Opera GX browser interface showing RAM Limiter and GX Corner

Opera just released “Opera GX” and advertises it as the world’s first gaming browser. Beyond the gaming-inspired theme and Razer Chroma integration, there’s a very interesting CPU and RAM limiter feature. But will it speed up your PC gaming?

What Is Opera GX?

Opera GX is a desktop web browser for Windows PCs. Despite the name, it’s a browser meant for use within games, as Steam’s built-in browser works in the Steam overlay. It’s not available for game consoles like the Xbox One or PlayStation 4, either.

Like the standard version of Opera, Opera GX is based on Chromium, the open-source project that forms the basis for the Google Chrome web browser and the upcoming Chromium-based Microsoft Edge browser. Websites should look the same as in Chrome, and you can install Chrome extensions in this browser, too.

This gaming browser is free and was released in “Early Access” on June 11, 2019—during E3.

What Is a Gaming Browser?

Don’t expect Opera GX to improve your gaming performance dramatically. This browser mostly includes features built for “gamers”: A gaming-inspired theme with Razer Chroma integration, built-in gaming news and deals, a Twitch panel, and sound effects by a game soundtrack designer.

The only feature that could boost your performance is “GX Control”: Built-in RAM and CPU limiters that can restrict how much memory and CPU time your web browser will use.

A Gaming Theme (With Razer Chroma Integration)

Opera GX color and Razer Chroma options

The first thing you’ll notice is the theme: Opera GX takes “gaming browser” to heart, going for a dark theme and bright colors typical of gaming peripherals and PCs. With a quick click on the “Easy Setup” icon at the top right corner of the browser, you can select one of a few pre-selected colors—or any color you like—for the browser’s highlights. Customizable wallpapers are available, too.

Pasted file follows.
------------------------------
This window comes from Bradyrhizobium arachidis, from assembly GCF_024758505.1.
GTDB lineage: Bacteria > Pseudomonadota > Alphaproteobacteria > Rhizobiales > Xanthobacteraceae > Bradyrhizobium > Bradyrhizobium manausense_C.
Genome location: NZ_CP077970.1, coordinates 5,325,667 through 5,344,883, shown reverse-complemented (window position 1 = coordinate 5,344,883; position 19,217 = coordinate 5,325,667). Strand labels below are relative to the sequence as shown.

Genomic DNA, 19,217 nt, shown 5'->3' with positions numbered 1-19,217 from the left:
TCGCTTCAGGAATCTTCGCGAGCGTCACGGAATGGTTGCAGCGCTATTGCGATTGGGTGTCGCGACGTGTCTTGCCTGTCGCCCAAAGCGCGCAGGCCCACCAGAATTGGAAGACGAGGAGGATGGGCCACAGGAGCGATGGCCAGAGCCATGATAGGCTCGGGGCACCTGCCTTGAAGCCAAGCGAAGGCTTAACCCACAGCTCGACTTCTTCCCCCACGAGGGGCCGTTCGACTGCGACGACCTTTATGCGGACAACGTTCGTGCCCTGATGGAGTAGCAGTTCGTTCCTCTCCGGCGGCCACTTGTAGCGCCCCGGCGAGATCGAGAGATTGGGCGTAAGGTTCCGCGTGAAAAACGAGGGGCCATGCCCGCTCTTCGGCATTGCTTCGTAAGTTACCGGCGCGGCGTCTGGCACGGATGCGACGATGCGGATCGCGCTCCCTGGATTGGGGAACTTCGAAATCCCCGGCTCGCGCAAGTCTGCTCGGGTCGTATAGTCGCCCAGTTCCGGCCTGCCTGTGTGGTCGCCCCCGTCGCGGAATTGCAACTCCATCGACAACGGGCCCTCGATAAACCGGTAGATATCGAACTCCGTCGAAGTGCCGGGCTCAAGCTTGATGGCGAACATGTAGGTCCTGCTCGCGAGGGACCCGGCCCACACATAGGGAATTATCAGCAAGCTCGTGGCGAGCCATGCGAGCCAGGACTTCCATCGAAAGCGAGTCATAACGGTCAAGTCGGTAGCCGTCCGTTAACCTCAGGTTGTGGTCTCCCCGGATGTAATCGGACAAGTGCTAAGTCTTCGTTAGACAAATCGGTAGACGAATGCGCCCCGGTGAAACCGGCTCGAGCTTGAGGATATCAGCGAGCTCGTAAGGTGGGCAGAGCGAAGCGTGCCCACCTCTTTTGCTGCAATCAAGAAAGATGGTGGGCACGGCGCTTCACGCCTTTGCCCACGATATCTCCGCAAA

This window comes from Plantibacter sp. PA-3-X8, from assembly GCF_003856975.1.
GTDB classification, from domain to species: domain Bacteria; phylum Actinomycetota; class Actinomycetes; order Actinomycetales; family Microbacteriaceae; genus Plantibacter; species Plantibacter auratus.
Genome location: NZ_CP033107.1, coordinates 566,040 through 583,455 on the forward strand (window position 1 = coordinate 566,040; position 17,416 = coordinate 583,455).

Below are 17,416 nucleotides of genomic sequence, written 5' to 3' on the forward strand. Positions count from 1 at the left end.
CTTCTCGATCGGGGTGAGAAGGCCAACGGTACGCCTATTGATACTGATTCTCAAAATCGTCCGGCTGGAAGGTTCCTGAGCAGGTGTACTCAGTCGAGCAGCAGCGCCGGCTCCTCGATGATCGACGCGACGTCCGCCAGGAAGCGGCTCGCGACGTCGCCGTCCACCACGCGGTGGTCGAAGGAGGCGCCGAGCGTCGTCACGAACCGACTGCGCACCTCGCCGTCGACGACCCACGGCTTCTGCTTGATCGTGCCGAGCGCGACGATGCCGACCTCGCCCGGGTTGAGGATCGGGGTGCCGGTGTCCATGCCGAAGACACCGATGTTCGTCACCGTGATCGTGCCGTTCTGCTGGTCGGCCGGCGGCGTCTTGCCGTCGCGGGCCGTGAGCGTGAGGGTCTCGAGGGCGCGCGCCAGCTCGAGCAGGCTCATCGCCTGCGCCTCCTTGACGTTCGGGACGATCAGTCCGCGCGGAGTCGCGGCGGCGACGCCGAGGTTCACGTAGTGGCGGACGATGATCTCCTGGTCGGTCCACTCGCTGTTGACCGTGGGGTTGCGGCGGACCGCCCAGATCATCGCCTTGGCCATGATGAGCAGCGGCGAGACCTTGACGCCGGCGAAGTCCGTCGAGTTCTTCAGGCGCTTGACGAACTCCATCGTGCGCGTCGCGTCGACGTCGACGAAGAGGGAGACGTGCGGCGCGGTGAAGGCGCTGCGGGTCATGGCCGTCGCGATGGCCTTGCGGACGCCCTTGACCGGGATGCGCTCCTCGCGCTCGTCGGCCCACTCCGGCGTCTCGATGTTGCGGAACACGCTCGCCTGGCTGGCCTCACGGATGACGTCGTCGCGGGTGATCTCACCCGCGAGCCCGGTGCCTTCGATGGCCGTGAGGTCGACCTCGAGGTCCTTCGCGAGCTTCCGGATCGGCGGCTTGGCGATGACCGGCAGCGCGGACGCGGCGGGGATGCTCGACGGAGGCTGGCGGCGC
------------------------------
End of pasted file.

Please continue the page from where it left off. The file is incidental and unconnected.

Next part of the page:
This browser even features Razer Chroma integration. Activate the “Razer Chroma” option here, and any color you choose in the browser will be duplicated on any Chroma-enabled accessories you own like Razer’s DeathAdder Elite gaming mouse or BlackWidow keyboard. It’s a slick way to tweak your browser theme and RGB lightning all at once.

GX Control: RAM and CPU Limiters

Opera GX with GX Control RAM Limiter enabled.

Beyond the theme and Razer Chroma integration, the most interesting feature is something the browser calls “GX Control.”

Click the GX Control button in the sidebar, and you’ll get a panel with a “RAM Limiter” and “CPU Limiter.” For example, you could force the browser to use only 3 GB of your system’s 12 GB of RAM or limit it to 10% of your system’s CPU resources.

This is a pretty unique feature. Leaving it enabled all the time will make your browser slower, of course. But if you’d rather not manually close tabs to free up resources for games, the limiters could perhaps help.

It’s unclear whether you’ll get a performance boost from this, of course. Windows is supposed to manage resources automatically, and your browser should get out of the way while you’re playing a game. But that doesn’t always work correctly, which is why gamers tend to close their browsers and not leave 100 tabs open in the background while playing games.